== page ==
The pay’s great: How human trafficking syndicates lure victims

  • Nation
  • Wednesday, 25 Dec 2019

KUALA LUMPUR (Bernama): They are promised employment with high pay but in reality they will be confined and lured into forced labour and prostitution.

This tactic is not new to syndicates that specialise in trafficking in persons and the smuggling of migrants when they seek victims, especially those living in poverty because people who are desperate to change their fortunes are more easily manipulated and victimised.

According to the Anti-Trafficking in Persons and Anti-Smuggling of Migrants (Atipsom) Unit of the Bukit Aman CID (Criminal Investigation Department), the most numerous nationals rescued this year were the Vietnamese with 384 people, followed by Indonesians (234), Thais (227), Bangladeshis (71), Chinese (60), and other those of other countries (123).

Malaysians were also among the victims of human trafficking syndicates, with 54 rescued this year.

Bukit Aman Atipsom D3 assistant principal director Senior Asst Comm Fadil Marsus (pic) said when it came to migrants, some were smuggled into the country and some recruited in their home countries and brought in using social visit passes.

Most of the victims of human trafficking ranged in age from 16 to their 30s.

“This group is considered ‘vulnerable’ – they have always been the target of syndicates.

“Some come legally and voluntarily, but before they enter this country, the syndicate will approach them and promise employment opportunities with lucrative salaries, ” he told Bernama.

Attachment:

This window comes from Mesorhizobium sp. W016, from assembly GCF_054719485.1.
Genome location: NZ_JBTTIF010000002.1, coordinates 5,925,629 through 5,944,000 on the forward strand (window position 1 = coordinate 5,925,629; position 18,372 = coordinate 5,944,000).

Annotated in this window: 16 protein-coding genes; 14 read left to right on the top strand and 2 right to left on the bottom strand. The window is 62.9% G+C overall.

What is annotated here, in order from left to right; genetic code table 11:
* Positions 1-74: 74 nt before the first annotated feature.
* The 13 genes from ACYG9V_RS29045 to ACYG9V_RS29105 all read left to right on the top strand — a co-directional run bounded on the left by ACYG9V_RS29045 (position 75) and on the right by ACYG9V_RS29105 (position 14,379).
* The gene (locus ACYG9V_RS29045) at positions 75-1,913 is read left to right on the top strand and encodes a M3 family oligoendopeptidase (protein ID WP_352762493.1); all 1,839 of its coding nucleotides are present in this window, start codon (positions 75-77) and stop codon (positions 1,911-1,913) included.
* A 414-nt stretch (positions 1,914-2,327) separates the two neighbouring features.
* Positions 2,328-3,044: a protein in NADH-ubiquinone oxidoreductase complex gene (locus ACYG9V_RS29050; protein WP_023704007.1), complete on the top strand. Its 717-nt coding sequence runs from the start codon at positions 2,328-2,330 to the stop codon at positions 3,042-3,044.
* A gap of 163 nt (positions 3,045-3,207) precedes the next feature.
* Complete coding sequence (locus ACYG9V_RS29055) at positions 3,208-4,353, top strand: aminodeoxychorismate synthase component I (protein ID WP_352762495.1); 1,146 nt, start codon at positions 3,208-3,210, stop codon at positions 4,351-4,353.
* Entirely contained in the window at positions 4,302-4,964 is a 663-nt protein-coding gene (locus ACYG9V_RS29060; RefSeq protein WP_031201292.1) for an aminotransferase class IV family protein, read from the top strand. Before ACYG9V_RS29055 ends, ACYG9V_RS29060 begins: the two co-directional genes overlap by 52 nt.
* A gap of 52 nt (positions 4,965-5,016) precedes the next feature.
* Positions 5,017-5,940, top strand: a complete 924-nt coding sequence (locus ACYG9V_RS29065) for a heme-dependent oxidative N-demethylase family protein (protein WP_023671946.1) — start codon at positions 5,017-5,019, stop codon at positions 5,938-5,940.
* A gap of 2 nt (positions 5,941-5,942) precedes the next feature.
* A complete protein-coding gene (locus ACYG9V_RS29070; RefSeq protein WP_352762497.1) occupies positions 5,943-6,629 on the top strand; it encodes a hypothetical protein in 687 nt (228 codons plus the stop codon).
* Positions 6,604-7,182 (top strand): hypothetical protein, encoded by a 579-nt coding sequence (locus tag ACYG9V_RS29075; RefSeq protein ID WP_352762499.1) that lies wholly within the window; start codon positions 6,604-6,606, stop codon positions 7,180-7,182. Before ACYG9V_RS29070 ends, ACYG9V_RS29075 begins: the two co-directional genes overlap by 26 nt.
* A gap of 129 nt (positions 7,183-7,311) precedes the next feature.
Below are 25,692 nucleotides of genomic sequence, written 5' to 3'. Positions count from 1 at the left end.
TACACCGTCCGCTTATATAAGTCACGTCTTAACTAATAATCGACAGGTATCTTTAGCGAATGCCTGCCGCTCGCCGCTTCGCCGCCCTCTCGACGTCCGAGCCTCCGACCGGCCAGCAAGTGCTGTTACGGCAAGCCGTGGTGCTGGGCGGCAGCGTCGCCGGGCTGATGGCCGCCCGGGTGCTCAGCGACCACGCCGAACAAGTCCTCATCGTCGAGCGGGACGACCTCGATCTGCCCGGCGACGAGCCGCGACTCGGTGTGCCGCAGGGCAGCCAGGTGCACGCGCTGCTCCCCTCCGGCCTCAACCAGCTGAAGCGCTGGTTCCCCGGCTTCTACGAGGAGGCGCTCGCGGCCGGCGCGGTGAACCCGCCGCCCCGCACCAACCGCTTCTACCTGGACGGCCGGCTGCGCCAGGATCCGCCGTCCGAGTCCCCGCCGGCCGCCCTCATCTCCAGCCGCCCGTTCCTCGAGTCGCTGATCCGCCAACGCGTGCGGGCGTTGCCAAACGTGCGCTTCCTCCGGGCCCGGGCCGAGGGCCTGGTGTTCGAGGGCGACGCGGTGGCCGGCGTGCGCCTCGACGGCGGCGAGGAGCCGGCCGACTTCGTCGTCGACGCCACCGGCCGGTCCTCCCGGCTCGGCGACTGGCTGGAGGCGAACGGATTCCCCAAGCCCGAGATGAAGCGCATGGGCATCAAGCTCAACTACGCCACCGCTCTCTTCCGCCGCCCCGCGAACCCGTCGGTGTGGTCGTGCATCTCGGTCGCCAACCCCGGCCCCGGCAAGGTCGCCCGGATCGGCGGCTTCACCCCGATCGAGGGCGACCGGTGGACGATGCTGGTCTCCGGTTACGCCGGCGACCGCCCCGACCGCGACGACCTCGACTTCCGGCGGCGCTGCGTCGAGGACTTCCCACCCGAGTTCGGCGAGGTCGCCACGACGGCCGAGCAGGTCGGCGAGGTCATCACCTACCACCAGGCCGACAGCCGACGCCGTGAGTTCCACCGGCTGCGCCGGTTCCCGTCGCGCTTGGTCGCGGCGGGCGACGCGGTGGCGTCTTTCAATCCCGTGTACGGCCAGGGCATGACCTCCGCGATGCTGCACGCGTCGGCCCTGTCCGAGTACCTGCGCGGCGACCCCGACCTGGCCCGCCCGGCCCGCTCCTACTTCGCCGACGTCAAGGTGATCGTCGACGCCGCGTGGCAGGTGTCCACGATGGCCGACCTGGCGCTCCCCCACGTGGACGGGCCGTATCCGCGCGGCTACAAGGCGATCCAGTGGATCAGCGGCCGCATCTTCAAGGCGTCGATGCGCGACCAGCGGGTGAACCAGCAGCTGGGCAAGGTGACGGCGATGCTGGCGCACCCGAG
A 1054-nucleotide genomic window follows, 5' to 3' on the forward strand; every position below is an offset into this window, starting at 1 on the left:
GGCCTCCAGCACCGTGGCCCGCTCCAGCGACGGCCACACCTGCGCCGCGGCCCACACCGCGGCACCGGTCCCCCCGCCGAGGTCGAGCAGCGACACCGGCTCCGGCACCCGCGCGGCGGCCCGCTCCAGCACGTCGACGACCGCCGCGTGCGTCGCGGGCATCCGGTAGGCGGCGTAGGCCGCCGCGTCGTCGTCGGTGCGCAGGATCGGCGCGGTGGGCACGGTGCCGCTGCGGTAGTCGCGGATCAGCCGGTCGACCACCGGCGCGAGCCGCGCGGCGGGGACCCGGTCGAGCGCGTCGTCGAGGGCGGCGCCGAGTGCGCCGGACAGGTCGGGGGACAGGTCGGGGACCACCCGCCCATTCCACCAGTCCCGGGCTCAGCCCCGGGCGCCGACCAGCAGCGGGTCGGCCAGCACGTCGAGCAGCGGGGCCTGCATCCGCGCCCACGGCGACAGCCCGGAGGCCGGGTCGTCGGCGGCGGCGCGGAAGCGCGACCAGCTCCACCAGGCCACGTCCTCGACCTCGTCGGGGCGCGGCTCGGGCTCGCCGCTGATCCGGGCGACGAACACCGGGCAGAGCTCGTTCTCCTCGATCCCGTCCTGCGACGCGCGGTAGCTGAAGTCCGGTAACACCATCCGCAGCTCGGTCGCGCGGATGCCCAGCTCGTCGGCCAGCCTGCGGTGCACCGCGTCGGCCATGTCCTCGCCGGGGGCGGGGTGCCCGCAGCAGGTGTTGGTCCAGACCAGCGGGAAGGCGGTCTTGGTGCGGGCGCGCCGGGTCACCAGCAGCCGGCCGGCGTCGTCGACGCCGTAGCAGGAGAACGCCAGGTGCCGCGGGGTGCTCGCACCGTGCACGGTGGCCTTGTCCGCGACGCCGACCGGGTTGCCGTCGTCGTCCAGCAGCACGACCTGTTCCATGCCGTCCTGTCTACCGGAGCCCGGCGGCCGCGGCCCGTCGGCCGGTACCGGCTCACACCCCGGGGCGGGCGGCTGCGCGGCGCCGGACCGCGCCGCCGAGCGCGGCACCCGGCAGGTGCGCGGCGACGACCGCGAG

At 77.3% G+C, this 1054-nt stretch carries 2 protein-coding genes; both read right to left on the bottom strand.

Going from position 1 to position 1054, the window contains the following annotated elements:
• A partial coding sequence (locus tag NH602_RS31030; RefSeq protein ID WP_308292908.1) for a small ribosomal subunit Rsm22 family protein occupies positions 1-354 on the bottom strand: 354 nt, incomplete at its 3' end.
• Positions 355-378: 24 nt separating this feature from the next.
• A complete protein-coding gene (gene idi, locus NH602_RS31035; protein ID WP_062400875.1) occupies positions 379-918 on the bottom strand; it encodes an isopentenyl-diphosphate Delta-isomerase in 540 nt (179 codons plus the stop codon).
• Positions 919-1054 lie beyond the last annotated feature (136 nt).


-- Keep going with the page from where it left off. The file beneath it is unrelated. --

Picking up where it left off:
SAC Fadil said the modus operandi of these syndicates was to recruit foreigners in their home countries; then the local syndicate would smuggle them in for a fee.

“There were victims who were brought in using social visit passes, then offered jobs but ended up being exploited – the victims became forced labourers and their wages are taken to pay for the transportation cost, ” he added.

There were also cases where victims were locked up together before being forced to do their work.

“Male foreigners are often exploited into forced labour, while women are forced into sex slavery. Their salaries will be kept and they would not be allowed to contact their families at home, ” he said.

From January to November this year, the Atipsom Unit investigated 264 cases involving trafficking in persons and smuggling of migrants, compared with 281 cases last year, said SAC Fadil.

“A total of 194 cases this year involved sexual exploitation, forced labour (67) and sale of infants (three).

"We detained 353 employers and syndicate members as well as rescued 1,153 victims comprising 1,123 women and 30 men, ” he added.

SAC Fadil said those found guilty of smuggling migrants or exploiting locals or foreigners could face a maximum penalty of 15 years in jail and a fine. – Bernama

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